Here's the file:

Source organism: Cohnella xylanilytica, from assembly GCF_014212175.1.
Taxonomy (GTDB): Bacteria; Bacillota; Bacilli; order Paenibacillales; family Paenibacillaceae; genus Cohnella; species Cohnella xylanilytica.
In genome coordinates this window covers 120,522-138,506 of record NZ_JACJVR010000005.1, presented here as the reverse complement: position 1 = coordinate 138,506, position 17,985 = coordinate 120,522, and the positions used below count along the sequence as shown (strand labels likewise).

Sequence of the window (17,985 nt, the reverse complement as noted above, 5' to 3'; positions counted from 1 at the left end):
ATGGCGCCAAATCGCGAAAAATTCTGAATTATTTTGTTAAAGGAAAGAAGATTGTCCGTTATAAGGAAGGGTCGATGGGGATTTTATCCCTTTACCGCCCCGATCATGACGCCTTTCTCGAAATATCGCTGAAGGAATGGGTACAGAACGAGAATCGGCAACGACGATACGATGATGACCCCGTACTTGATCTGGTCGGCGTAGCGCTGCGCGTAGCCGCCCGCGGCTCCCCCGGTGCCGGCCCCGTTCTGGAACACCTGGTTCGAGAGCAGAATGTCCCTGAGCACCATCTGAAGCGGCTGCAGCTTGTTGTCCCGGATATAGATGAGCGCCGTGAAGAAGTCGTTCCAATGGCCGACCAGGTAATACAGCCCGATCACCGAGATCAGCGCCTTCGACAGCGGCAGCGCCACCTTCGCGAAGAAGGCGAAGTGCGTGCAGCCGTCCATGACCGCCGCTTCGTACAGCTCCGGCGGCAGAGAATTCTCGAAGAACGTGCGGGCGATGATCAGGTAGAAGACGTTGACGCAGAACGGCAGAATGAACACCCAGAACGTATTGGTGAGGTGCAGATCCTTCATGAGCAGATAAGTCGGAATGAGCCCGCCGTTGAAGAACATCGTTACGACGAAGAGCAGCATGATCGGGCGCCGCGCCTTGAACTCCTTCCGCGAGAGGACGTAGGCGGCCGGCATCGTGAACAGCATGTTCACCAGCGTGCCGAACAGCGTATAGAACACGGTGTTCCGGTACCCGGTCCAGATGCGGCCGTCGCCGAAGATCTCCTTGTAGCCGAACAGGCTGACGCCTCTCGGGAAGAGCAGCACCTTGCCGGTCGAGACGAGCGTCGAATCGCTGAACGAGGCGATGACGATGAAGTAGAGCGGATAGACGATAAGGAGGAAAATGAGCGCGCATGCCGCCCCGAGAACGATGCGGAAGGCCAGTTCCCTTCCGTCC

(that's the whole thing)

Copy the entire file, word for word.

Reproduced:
Source organism: Cohnella xylanilytica, from assembly GCF_014212175.1.
Taxonomy (GTDB): Bacteria; Bacillota; Bacilli; order Paenibacillales; family Paenibacillaceae; genus Cohnella; species Cohnella xylanilytica.
In genome coordinates this window covers 120,522-138,506 of record NZ_JACJVR010000005.1, presented here as the reverse complement: position 1 = coordinate 138,506, position 17,985 = coordinate 120,522, and the positions used below count along the sequence as shown (strand labels likewise).

Sequence of the window (17,985 nt, the reverse complement as noted above, 5' to 3'; positions counted from 1 at the left end):
ATGGCGCCAAATCGCGAAAAATTCTGAATTATTTTGTTAAAGGAAAGAAGATTGTCCGTTATAAGGAAGGGTCGATGGGGATTTTATCCCTTTACCGCCCCGATCATGACGCCTTTCTCGAAATATCGCTGAAGGAATGGGTACAGAACGAGAATCGGCAACGACGATACGATGATGACCCCGTACTTGATCTGGTCGGCGTAGCGCTGCGCGTAGCCGCCCGCGGCTCCCCCGGTGCCGGCCCCGTTCTGGAACACCTGGTTCGAGAGCAGAATGTCCCTGAGCACCATCTGAAGCGGCTGCAGCTTGTTGTCCCGGATATAGATGAGCGCCGTGAAGAAGTCGTTCCAATGGCCGACCAGGTAATACAGCCCGATCACCGAGATCAGCGCCTTCGACAGCGGCAGCGCCACCTTCGCGAAGAAGGCGAAGTGCGTGCAGCCGTCCATGACCGCCGCTTCGTACAGCTCCGGCGGCAGAGAATTCTCGAAGAACGTGCGGGCGATGATCAGGTAGAAGACGTTGACGCAGAACGGCAGAATGAACACCCAGAACGTATTGGTGAGGTGCAGATCCTTCATGAGCAGATAAGTCGGAATGAGCCCGCCGTTGAAGAACATCGTTACGACGAAGAGCAGCATGATCGGGCGCCGCGCCTTGAACTCCTTCCGCGAGAGGACGTAGGCGGCCGGCATCGTGAACAGCATGTTCACCAGCGTGCCGAACAGCGTATAGAACACGGTGTTCCGGTACCCGGTCCAGATGCGGCCGTCGCCGAAGATCTCCTTGTAGCCGAACAGGCTGACGCCTCTCGGGAAGAGCAGCACCTTGCCGGTCGAGACGAGCGTCGAATCGCTGAACGAGGCGATGACGATGAAGTAGAGCGGATAGACGATAAGGAGGAAAATGAGCGCGCATGCCGCCCCGAGAACGATGCGGAAGGCCAGTTCCCTTCCGTCC